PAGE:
ANGELO ACCARDI & THE RENAISSANCE PORTRAIT
Revolutionary Artworks in Traditional and Contemporary Art History
One of Contemporary Art’s most accomplished naturalist painters, Angelo Accardi is taking traditional Fine Art and “making it new.” His newest collection of portraits entitled, “Flower’s Daughters” combine iconic contemporary styles and traditional portraiture in gorgeous, colorful artworks.
Born in Sapri, a small town in the south of Italy, artist Angelo Accardi takes us back to his country’s roots with a nod to some of the earliest paintings of women in Western history.
Known for its revolutionary portraiture, the Italian Renaissance reaches back as early as the fifteenth century and spans some of the world’s most renowned artists in art history, including Leonardo Da Vinci, Michelangelo, Raphael, and Donatello. Heard of the Mona Lisa? Painted during the Italian Renaissance. The famed period marked the transition between medieval and modern Europe, breaching the gap between what Italian humanists called “the Dark ages” and the “Enlightenment” of the early eighteenth century. Though now considered traditional, artists of the Renaissance were revolutionary in their time, ushering in an age of scientific and philosophic discovery along with artistic invention and creativity. Swiss art historian Jacob Burckhardt described the three-hundred year chapter in art history as the “rebirth of the individual,” and the expression is not lost on Accardi’s portraits.
Dressed in high collars, the women who make up Accardi’s “Flower’s Daughters,” are overemphasized and somewhat satirical versions of the classic Italian Renaissance portrait of a woman, whose features regularly included high, round forehead, fair skin, red lips, and dark eyes, and among other highly stylized and idealized characteristic, were often dressed in costume. But he doesn’t stop there.
Using the weight of Renaissance portraiture as a canvas for his new works, Accardi compares the individuality, subjectivity, and the political construction of ‘identity’ manifest in Renaissance portraiture with a more contemporary expression of these themes. Contemporary artist and street art icon Keith Haring is famous for his subway graffiti art, whose bold lines, vivid colors, and active figures carry strong messages of life and unity. The whimsical characters climbing the lavish headpieces of his Flower Women are inspired by Haring’s famous cartoons. That Accardi is drawing a comparison between the Renaissance painters and the Renegade artists of the 80s is undeniable, and terrifically interesting. While the traditional painters of the Italian Renaissance may have been revolutionary for their time, they remained in a canon of established painters, unable to create political art the way contemporary artists like Haring could.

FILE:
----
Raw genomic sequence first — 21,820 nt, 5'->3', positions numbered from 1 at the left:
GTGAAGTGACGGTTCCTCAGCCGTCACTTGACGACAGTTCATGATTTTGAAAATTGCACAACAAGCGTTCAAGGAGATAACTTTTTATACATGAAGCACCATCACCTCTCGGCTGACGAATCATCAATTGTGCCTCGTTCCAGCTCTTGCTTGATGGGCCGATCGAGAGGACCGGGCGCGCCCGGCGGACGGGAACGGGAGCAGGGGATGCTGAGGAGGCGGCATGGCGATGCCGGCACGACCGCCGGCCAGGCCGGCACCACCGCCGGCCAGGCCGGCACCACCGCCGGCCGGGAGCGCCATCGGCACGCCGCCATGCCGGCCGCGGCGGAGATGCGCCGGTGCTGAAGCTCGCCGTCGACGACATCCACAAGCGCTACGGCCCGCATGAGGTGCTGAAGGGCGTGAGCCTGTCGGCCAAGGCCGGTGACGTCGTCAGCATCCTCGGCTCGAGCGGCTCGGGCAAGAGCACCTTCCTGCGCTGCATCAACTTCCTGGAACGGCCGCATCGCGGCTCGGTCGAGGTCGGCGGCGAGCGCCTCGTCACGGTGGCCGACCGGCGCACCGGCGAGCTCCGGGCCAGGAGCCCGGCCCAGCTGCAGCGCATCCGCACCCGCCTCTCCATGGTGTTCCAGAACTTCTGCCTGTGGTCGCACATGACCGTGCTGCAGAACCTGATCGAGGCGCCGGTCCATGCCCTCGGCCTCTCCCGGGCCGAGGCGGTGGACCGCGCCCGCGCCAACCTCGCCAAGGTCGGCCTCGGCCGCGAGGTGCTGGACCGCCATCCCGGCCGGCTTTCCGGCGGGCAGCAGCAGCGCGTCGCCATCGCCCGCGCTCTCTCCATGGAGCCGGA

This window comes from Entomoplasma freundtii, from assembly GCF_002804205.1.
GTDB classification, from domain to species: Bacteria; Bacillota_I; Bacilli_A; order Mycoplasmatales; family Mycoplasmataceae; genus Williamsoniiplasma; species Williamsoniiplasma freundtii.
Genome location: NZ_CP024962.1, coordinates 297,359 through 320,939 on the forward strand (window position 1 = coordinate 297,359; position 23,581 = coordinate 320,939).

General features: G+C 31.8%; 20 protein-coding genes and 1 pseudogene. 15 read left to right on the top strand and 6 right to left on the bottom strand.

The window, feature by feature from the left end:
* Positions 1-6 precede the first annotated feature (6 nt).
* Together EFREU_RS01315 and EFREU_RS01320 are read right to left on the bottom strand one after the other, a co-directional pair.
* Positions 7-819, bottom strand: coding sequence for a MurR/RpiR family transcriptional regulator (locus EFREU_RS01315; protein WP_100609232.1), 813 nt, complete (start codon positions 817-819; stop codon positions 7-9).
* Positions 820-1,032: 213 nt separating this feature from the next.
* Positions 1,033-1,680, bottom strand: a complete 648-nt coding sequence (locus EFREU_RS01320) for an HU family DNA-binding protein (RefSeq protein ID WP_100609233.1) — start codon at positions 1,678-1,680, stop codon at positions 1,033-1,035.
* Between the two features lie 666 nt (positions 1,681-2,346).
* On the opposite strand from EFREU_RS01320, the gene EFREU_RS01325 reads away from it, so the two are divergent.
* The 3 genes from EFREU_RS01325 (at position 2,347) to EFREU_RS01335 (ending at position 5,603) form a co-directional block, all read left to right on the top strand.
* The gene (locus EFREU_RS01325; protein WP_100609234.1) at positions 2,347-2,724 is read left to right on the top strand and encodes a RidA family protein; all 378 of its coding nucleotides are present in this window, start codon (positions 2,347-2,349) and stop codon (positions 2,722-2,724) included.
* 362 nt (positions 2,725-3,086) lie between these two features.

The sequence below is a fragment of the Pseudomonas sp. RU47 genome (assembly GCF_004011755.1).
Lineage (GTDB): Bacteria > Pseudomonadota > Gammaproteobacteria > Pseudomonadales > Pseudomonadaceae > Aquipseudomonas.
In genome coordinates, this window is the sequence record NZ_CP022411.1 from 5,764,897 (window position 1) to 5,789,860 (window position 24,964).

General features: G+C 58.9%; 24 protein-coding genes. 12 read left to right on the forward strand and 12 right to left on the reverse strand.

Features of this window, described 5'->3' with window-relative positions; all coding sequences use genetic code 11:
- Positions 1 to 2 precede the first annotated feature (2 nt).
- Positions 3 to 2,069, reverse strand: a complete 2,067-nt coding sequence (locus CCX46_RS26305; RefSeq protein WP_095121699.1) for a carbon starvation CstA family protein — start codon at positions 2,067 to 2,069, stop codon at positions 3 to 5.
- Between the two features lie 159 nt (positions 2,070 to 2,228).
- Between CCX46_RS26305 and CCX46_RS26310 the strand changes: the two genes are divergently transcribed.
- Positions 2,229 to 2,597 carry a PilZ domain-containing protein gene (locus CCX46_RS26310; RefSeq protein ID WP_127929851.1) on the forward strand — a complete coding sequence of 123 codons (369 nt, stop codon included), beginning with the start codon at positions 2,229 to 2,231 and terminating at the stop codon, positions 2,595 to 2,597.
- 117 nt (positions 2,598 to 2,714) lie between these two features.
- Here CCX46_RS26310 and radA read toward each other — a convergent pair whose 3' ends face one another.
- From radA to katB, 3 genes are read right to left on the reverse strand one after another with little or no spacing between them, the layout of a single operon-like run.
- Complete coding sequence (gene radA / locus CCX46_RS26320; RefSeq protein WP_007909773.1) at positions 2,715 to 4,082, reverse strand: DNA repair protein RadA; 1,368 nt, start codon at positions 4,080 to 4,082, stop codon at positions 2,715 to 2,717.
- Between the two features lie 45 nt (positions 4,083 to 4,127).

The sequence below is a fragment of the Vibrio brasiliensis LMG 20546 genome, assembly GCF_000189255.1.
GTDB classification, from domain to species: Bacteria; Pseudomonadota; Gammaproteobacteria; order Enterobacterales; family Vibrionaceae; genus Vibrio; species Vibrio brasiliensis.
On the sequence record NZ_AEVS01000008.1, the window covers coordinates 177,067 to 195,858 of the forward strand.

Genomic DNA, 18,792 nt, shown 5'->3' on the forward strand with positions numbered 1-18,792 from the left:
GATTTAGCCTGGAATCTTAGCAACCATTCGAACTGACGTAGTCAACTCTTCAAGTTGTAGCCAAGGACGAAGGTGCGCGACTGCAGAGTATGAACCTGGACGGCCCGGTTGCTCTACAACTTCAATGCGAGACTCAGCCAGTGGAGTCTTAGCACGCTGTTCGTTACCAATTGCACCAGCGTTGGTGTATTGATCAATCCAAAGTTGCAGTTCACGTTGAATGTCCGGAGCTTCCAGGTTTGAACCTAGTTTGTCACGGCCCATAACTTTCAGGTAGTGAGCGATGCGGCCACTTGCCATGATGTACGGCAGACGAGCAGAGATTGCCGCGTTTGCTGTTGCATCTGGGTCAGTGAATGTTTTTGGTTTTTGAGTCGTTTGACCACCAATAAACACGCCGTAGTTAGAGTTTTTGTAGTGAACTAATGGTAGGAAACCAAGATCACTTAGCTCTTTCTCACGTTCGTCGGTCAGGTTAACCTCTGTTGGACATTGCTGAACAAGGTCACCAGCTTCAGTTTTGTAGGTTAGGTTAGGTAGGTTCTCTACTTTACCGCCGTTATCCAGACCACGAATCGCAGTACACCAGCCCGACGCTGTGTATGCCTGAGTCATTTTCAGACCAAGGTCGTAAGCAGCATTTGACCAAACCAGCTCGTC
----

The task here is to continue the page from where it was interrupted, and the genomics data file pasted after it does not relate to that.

Haring, a contemporary revolutionary whose graffiti art made a political statement all over the NYC subways is where Accardi draws his second inspiration for these enchanting portraits. He says, “the radiant boys of Haring, among the voluminous hair of my women represent ideas of freedom and equality that those artists tried to legitimize in those years. He was an artist who lived his life trying to break down the barriers between art and the people, and opened it up to all social classes.”
Besides for Haring, Accardi’s more modern references include the “flower child” icon of the 60s and 70s, where men and women, but especially women, embraced mother nature in their fashion choices, stringing flowers in their hair and wearing billowing floral dresses to symbolize universal themes of peace, acceptance, and love. By combining these themes with the conservative dress of a more traditional portrait, Accardi brings Renaissance portraiture into the twenty-first century, highlighting the changing boundaries of innovation, creativity, personal identity and artistic transformation in stunning and lasting works of art.